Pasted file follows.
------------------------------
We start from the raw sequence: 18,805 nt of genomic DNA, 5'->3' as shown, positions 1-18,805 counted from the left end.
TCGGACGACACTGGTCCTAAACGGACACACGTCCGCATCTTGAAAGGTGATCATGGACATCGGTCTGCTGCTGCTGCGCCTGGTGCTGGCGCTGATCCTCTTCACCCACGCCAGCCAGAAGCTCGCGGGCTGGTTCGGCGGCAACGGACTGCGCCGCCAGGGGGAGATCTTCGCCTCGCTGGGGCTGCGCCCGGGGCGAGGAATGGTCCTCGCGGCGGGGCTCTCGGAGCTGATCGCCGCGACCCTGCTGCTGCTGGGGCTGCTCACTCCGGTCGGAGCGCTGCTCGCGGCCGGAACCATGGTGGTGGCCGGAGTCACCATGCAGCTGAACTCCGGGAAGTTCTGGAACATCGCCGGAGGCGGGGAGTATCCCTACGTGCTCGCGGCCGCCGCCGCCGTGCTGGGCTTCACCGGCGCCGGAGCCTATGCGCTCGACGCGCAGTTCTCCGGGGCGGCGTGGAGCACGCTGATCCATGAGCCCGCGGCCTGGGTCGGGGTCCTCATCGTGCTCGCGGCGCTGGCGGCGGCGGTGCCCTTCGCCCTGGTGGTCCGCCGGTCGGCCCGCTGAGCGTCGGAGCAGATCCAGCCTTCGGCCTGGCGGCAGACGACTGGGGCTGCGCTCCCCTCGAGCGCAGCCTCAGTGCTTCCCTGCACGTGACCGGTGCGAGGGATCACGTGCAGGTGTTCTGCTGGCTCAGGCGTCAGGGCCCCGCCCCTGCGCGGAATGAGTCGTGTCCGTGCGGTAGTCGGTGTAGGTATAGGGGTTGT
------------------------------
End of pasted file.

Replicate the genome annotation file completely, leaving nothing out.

We start from the raw sequence: 18,805 nt of genomic DNA, 5'->3' as shown, positions 1-18,805 counted from the left end.
TCGGACGACACTGGTCCTAAACGGACACACGTCCGCATCTTGAAAGGTGATCATGGACATCGGTCTGCTGCTGCTGCGCCTGGTGCTGGCGCTGATCCTCTTCACCCACGCCAGCCAGAAGCTCGCGGGCTGGTTCGGCGGCAACGGACTGCGCCGCCAGGGGGAGATCTTCGCCTCGCTGGGGCTGCGCCCGGGGCGAGGAATGGTCCTCGCGGCGGGGCTCTCGGAGCTGATCGCCGCGACCCTGCTGCTGCTGGGGCTGCTCACTCCGGTCGGAGCGCTGCTCGCGGCCGGAACCATGGTGGTGGCCGGAGTCACCATGCAGCTGAACTCCGGGAAGTTCTGGAACATCGCCGGAGGCGGGGAGTATCCCTACGTGCTCGCGGCCGCCGCCGCCGTGCTGGGCTTCACCGGCGCCGGAGCCTATGCGCTCGACGCGCAGTTCTCCGGGGCGGCGTGGAGCACGCTGATCCATGAGCCCGCGGCCTGGGTCGGGGTCCTCATCGTGCTCGCGGCGCTGGCGGCGGCGGTGCCCTTCGCCCTGGTGGTCCGCCGGTCGGCCCGCTGAGCGTCGGAGCAGATCCAGCCTTCGGCCTGGCGGCAGACGACTGGGGCTGCGCTCCCCTCGAGCGCAGCCTCAGTGCTTCCCTGCACGTGACCGGTGCGAGGGATCACGTGCAGGTGTTCTGCTGGCTCAGGCGTCAGGGCCCCGCCCCTGCGCGGAATGAGTCGTGTCCGTGCGGTAGTCGGTGTAGGTATAGGGGTTGT